Verticillium longisporum, a fungal pathogen considered a major disease of oilseed rape in Europe, has been discovered in canola in Manitoba. This soil borne fungus infects through the roots of canola plants and then grows into the xylem throughout vegetative parts of the plant. The xylem, which transports water, becomes clogged resulting in wilting and often death of the plant. The fungus produces microsclerotia that survive in plant debris in soil for many years.
The University of Guelph, Agriculture & Food Laboratory (AFL) tests both finished food products and raw ingredients for the presence of staphylococcal enterotoxins A, B, C, D, and E.
Turnaround times for test results are typically within 5-10 business days. However, clients requiring rush analysis should contact our client services at firstname.lastname@example.org or 519-767-6299 to discuss the necessary testing details, terms and pricing.
Foods that are frequently involved in staphylococcal food intoxication include:
Growing concerns about food authenticity and the increasing demands in the Halal markets are requiring that certifying agencies and food producers ensure the integrity of their brands. Detection of porcine materials in these foods is a key factor in verification of Halal.
Part of the requirements of the Gluten Free Certification Program is that organizations have a documented sampling and testing plan. Additionally, the plan must be validated by an accredited (ISO 17025) third-party Laboratory to ensure accurate results. Please contact usat 519-767-6299 or email@example.com to discuss how the Agriculture & Food Laboratory can assist you with your organization’s testing to comply with the requirements of the Gluten Free Certification Program.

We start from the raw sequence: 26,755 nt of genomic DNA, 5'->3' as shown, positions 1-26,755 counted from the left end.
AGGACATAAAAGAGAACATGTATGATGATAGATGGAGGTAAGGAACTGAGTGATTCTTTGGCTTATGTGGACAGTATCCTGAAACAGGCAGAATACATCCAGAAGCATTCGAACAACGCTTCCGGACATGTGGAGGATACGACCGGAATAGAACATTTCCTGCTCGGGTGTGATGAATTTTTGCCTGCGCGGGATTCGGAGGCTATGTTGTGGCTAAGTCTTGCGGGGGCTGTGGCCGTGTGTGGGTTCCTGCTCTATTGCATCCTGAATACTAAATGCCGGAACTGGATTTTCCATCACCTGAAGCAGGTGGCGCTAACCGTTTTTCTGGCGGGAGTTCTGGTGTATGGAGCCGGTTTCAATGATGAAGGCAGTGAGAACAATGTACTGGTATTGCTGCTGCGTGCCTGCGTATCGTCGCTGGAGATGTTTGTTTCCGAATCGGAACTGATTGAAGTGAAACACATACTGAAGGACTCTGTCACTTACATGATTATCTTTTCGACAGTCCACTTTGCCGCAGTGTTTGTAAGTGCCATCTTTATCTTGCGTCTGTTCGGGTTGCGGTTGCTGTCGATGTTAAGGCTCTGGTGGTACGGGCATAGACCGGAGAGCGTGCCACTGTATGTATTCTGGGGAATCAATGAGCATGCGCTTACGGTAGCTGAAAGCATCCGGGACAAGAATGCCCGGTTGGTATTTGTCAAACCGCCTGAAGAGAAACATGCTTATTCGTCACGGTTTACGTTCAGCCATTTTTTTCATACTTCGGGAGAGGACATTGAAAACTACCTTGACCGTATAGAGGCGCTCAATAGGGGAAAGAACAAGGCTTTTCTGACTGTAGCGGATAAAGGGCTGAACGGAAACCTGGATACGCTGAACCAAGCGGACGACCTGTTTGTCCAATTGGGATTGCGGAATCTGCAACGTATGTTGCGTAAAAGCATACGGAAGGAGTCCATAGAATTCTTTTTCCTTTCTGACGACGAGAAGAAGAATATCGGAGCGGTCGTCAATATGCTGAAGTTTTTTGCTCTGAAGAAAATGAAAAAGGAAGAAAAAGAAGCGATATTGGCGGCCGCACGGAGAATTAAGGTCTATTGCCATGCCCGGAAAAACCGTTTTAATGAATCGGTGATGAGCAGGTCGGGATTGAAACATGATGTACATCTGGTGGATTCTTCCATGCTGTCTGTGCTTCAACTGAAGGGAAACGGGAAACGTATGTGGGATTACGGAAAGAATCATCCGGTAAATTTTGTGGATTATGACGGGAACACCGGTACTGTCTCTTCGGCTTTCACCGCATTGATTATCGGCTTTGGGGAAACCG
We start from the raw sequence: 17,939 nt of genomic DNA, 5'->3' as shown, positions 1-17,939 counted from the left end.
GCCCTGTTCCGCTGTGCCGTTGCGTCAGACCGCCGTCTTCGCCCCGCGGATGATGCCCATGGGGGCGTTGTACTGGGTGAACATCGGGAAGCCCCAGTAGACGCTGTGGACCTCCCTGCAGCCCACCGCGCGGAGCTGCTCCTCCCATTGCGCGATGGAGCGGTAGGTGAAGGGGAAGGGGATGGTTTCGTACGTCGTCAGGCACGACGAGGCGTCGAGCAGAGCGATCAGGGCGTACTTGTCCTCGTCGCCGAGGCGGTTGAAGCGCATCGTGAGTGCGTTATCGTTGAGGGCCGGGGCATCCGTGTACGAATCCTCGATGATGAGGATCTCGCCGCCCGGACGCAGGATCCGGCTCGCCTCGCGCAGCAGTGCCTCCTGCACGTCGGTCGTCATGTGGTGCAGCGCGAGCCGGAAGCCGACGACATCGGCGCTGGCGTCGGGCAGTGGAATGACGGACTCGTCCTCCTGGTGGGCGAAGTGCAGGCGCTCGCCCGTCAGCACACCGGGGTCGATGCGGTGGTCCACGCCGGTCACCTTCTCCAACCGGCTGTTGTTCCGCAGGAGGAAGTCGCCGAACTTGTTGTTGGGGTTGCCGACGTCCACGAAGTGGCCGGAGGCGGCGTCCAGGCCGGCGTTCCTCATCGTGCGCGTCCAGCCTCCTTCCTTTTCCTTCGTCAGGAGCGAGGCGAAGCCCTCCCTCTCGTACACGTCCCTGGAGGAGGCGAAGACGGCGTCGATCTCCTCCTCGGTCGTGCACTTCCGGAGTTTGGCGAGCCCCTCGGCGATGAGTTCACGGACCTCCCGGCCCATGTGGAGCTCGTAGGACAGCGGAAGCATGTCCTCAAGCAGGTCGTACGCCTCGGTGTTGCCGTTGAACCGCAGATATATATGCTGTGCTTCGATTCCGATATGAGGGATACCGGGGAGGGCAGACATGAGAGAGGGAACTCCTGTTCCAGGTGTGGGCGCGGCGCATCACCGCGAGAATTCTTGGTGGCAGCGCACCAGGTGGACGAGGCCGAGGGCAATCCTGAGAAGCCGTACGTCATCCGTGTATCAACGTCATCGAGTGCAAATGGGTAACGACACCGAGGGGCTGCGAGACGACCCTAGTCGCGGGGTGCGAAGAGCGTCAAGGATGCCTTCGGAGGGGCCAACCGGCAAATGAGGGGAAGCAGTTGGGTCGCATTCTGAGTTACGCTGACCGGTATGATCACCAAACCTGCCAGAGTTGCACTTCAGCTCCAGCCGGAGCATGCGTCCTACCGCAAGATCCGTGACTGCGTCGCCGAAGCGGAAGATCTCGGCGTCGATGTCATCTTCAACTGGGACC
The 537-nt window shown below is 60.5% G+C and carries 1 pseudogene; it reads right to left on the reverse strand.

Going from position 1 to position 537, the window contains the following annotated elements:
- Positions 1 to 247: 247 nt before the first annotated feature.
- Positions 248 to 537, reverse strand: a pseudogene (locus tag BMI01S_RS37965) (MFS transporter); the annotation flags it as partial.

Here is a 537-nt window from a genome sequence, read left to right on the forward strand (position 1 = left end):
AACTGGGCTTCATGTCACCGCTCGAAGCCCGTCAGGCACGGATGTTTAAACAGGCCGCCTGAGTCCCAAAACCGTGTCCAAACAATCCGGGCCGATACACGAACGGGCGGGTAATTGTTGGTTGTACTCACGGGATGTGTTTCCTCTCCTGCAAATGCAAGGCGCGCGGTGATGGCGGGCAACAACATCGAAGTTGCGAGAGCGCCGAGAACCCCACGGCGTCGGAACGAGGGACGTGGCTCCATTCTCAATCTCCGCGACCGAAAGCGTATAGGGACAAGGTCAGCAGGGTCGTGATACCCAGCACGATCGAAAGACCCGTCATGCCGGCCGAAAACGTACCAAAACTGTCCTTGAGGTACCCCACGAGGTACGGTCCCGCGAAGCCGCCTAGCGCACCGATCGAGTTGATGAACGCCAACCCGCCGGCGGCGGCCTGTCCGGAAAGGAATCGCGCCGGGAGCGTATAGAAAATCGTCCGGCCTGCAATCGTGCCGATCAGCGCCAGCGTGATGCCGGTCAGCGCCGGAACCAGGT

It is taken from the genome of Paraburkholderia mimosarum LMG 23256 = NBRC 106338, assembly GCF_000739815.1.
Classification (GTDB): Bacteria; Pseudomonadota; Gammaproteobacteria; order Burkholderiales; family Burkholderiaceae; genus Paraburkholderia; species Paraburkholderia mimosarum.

Please follow the link to see one of our Scientists, Andrew Moore featured in the article "Bladder Stones Reflect Pet Health". http://atguelph.uoguelph.ca/2014/03/bladder-stones-reflect-pet-health/
Please follow the link to The Star website that features one of our Scientists, Andrew Moore, who assisted with the research project: http://www.thestar.com/life/2014/02/10/toronto_bees_are_using_plastic_to_build_nests_study.html
Currently, neonicotinoids, a relatively new class of insecticide, are in wide use globally. These more water soluble compounds are taken up by plants to provide protection from insects.
Please follow the link to read the most recent story posted on "At Guelph" regarding the Agriculture & Food Laboratory and our laboratory testing:http://atguelph.uoguelph.ca/2013/11/lab-puts-food-borne-bacteria-under-the-microscope/
The Agriculture & Food Laboratory will have booths at the following upcoming tradeshows in the Fall of 2013. Please come by and say hi. We would be happy to answer any questions regarding your testing needs.
Have you ever wondered "What's for Lunch?" Guelph's Agriculture and Food Laboratory can answer this question and more, keeping the food supply safe. Please follow this link to read the entire article written by Lab Business: http://www.labbusinessmag.com/articles/2013mawhatlunch/forlunch.html